Grassley: “Another interest of mine that I probably at 87 years of age, won’t live long enough to see done, but I’ve discussed cameras in the courtroom and introduced legislation on that over the last 15 years. It’s not a very popular subject. Judge Souter joked that he’d have to roll over in his dead body before they put cameras on the Supreme Court. While I can respect that point of view, I totally disagree. Many of us believe that allowing cameras in the courtroom would open the courts to the public and bring about a better understanding of the Judiciary.”
- Barrett replied, “I would certainly keep an open mind about allowing cameras in the Supreme Court.” It’s a similar response to what Justice Neil Gorsuch and Justice Brett Kavanaugh provided during their confirmation hearings, who expressed an openness to the idea but wanted to consult with the justices on the Court before offering an endorsement.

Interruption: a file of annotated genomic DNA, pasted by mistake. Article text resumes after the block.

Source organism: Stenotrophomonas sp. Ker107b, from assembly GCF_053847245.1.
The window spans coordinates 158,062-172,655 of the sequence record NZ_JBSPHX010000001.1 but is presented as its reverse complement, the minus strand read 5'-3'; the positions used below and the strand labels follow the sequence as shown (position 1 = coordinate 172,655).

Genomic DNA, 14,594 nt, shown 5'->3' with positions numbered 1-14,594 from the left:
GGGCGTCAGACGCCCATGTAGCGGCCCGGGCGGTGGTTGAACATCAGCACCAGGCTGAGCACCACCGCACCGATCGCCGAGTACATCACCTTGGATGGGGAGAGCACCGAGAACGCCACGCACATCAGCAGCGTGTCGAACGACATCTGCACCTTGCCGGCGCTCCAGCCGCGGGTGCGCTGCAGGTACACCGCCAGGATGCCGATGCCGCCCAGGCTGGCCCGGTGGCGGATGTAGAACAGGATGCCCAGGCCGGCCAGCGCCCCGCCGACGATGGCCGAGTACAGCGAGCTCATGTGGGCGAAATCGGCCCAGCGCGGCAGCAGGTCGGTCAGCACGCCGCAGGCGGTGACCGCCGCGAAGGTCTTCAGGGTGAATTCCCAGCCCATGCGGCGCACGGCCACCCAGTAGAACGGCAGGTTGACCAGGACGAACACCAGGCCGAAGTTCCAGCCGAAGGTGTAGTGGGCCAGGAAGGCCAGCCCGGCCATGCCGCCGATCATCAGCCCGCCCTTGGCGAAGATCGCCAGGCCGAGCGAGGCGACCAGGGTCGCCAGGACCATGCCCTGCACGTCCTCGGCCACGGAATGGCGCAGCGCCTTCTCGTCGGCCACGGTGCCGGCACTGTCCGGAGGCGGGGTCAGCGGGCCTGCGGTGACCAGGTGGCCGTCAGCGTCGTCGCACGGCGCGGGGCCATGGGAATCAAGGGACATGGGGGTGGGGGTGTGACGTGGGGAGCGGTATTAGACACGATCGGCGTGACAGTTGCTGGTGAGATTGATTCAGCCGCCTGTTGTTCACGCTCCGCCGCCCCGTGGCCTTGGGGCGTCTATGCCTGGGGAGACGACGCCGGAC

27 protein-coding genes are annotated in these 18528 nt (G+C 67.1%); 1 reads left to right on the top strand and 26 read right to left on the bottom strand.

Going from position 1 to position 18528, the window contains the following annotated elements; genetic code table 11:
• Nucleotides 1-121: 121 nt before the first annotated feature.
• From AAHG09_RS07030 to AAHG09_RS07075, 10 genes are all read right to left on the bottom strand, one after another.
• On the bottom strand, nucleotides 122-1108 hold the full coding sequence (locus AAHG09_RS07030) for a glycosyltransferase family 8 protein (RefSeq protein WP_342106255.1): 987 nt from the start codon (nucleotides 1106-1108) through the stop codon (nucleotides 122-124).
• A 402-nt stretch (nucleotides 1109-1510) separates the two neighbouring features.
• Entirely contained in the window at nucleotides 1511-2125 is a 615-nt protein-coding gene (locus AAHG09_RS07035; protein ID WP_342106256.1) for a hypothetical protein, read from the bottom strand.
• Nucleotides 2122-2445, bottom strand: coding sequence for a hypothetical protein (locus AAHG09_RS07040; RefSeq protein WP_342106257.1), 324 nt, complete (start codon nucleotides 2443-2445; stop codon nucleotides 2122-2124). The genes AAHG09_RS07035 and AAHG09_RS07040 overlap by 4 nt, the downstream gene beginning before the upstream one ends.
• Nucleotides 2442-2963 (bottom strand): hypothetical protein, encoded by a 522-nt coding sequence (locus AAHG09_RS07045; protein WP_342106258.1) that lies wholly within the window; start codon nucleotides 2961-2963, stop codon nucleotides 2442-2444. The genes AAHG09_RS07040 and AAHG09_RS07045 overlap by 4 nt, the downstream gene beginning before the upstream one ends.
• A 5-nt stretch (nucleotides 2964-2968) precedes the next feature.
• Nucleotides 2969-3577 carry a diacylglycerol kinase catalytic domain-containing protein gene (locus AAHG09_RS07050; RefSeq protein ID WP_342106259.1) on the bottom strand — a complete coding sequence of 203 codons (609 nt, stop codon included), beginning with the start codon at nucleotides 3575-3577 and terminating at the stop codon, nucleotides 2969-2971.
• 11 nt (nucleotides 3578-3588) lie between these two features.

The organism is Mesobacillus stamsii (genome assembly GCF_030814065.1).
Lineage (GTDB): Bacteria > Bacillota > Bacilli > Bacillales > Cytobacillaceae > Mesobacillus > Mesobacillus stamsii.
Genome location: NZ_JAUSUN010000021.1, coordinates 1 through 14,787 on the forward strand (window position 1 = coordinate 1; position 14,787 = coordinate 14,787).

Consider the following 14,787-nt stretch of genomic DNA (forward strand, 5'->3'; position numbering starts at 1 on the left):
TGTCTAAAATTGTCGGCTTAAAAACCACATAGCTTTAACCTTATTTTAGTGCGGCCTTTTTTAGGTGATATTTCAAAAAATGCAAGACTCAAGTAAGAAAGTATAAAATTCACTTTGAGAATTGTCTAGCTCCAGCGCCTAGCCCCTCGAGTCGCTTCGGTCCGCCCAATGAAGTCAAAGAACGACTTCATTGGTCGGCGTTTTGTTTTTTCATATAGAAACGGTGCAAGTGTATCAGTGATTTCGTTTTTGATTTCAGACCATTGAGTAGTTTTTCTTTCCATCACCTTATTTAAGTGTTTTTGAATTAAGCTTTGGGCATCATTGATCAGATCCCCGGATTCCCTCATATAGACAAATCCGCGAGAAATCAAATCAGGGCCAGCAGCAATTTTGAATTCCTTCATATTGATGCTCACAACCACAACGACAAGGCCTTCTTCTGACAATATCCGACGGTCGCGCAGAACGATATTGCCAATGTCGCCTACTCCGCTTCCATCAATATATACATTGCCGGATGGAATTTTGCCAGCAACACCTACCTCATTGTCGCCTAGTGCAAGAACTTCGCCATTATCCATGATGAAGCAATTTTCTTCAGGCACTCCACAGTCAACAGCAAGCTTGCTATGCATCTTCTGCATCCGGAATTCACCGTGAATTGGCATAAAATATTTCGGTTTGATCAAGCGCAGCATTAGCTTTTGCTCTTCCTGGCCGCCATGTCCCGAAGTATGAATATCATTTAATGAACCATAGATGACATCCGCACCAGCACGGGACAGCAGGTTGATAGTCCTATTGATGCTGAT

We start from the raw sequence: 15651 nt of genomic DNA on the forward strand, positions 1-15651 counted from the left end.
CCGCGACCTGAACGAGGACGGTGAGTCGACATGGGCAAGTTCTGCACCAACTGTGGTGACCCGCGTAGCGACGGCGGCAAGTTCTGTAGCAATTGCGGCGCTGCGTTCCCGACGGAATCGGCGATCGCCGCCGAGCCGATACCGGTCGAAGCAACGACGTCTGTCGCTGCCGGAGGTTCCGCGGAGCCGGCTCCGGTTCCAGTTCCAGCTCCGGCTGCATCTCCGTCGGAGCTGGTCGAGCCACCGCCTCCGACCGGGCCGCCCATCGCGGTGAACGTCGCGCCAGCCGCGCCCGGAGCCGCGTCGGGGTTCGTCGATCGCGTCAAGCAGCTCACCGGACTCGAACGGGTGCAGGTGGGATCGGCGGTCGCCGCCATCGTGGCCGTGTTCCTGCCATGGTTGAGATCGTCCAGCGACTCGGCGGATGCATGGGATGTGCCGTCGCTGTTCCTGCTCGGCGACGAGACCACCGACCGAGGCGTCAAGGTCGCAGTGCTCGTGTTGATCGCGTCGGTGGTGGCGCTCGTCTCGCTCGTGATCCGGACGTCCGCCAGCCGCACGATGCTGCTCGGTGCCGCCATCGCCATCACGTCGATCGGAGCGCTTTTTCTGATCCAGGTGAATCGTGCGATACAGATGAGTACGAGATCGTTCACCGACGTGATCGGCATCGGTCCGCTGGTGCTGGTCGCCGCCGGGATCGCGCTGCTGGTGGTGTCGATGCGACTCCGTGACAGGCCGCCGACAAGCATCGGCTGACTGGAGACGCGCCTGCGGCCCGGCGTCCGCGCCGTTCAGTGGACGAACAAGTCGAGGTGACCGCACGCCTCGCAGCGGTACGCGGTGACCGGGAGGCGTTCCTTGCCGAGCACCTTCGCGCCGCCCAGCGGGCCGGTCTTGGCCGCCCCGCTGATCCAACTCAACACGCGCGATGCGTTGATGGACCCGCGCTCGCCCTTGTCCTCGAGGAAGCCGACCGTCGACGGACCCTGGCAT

- The issue came up again later in the hearing, when Sen. Ben Sasse (R-NE) weighed in to express his skepticism about cameras in the Supreme Court and encouraged Barrett to take on a role similar to other justices as a civic educator:
Sasse: “I think we’d get a lot more Michael Avenatti nonsense if we had cameras in the Court. I think right now we get a lot of transparency into the Court but we don’t have as much theatrics from those who are arguing before the Court. So I think more cameras in the Court is a bad idea, more justices before the public explaining the structure of our constitutional system before the public would be a huge asset, and given your history with Notre Dame students and law students it seems like a natural fit for you.”